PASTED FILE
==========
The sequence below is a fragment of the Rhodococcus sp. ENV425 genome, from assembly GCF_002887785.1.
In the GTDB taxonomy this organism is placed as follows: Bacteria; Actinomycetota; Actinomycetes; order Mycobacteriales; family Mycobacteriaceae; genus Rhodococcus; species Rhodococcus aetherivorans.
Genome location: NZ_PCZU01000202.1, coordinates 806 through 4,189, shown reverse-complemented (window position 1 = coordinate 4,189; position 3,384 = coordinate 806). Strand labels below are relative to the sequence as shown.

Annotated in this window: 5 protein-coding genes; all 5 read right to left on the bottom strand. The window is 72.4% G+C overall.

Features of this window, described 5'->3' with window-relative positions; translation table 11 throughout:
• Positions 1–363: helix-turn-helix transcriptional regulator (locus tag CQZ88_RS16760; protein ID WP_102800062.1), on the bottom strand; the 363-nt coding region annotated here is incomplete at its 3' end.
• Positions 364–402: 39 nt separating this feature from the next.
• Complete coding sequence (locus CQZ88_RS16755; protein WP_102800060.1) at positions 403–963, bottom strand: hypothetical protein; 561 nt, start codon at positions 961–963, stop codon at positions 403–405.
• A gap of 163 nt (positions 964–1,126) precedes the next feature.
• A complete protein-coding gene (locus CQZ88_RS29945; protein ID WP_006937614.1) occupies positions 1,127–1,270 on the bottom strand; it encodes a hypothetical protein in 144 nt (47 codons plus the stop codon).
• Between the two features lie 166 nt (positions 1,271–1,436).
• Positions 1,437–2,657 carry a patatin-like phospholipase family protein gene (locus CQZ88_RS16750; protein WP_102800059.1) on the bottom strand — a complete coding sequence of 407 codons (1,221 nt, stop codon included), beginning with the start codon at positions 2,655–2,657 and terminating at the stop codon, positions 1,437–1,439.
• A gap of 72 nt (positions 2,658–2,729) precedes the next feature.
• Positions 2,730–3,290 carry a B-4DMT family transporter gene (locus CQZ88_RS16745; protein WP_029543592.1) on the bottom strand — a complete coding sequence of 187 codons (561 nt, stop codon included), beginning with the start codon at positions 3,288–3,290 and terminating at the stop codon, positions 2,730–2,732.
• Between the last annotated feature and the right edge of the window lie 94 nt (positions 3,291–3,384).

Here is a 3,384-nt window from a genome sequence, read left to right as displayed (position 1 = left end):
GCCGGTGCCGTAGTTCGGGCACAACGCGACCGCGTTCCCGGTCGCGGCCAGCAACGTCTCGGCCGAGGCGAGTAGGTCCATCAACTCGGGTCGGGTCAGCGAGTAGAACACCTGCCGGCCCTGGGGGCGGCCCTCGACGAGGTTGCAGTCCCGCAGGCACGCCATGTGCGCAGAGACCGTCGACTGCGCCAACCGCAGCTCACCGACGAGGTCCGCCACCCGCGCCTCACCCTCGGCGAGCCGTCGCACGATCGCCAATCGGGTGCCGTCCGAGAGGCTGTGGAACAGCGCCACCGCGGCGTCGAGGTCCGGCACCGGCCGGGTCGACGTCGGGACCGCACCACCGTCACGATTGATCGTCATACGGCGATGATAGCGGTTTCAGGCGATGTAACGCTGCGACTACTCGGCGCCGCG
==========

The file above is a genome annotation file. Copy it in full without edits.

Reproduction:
The sequence below is a fragment of the Rhodococcus sp. ENV425 genome, from assembly GCF_002887785.1.
In the GTDB taxonomy this organism is placed as follows: Bacteria; Actinomycetota; Actinomycetes; order Mycobacteriales; family Mycobacteriaceae; genus Rhodococcus; species Rhodococcus aetherivorans.
Genome location: NZ_PCZU01000202.1, coordinates 806 through 4,189, shown reverse-complemented (window position 1 = coordinate 4,189; position 3,384 = coordinate 806). Strand labels below are relative to the sequence as shown.

Annotated in this window: 5 protein-coding genes; all 5 read right to left on the bottom strand. The window is 72.4% G+C overall.

Features of this window, described 5'->3' with window-relative positions; translation table 11 throughout:
• Positions 1–363: helix-turn-helix transcriptional regulator (locus tag CQZ88_RS16760; protein ID WP_102800062.1), on the bottom strand; the 363-nt coding region annotated here is incomplete at its 3' end.
• Positions 364–402: 39 nt separating this feature from the next.
• Complete coding sequence (locus CQZ88_RS16755; protein WP_102800060.1) at positions 403–963, bottom strand: hypothetical protein; 561 nt, start codon at positions 961–963, stop codon at positions 403–405.
• A gap of 163 nt (positions 964–1,126) precedes the next feature.
• A complete protein-coding gene (locus CQZ88_RS29945; protein ID WP_006937614.1) occupies positions 1,127–1,270 on the bottom strand; it encodes a hypothetical protein in 144 nt (47 codons plus the stop codon).
• Between the two features lie 166 nt (positions 1,271–1,436).
• Positions 1,437–2,657 carry a patatin-like phospholipase family protein gene (locus CQZ88_RS16750; protein WP_102800059.1) on the bottom strand — a complete coding sequence of 407 codons (1,221 nt, stop codon included), beginning with the start codon at positions 2,655–2,657 and terminating at the stop codon, positions 1,437–1,439.
• A gap of 72 nt (positions 2,658–2,729) precedes the next feature.
• Positions 2,730–3,290 carry a B-4DMT family transporter gene (locus CQZ88_RS16745; protein WP_029543592.1) on the bottom strand — a complete coding sequence of 187 codons (561 nt, stop codon included), beginning with the start codon at positions 3,288–3,290 and terminating at the stop codon, positions 2,730–2,732.
• Between the last annotated feature and the right edge of the window lie 94 nt (positions 3,291–3,384).

Here is a 3,384-nt window from a genome sequence, read left to right as displayed (position 1 = left end):
GCCGGTGCCGTAGTTCGGGCACAACGCGACCGCGTTCCCGGTCGCGGCCAGCAACGTCTCGGCCGAGGCGAGTAGGTCCATCAACTCGGGTCGGGTCAGCGAGTAGAACACCTGCCGGCCCTGGGGGCGGCCCTCGACGAGGTTGCAGTCCCGCAGGCACGCCATGTGCGCAGAGACCGTCGACTGCGCCAACCGCAGCTCACCGACGAGGTCCGCCACCCGCGCCTCACCCTCGGCGAGCCGTCGCACGATCGCCAATCGGGTGCCGTCCGAGAGGCTGTGGAACAGCGCCACCGCGGCGTCGAGGTCCGGCACCGGCCGGGTCGACGTCGGGACCGCACCACCGTCACGATTGATCGTCATACGGCGATGATAGCGGTTTCAGGCGATGTAACGCTGCGACTACTCGGCGCCGCG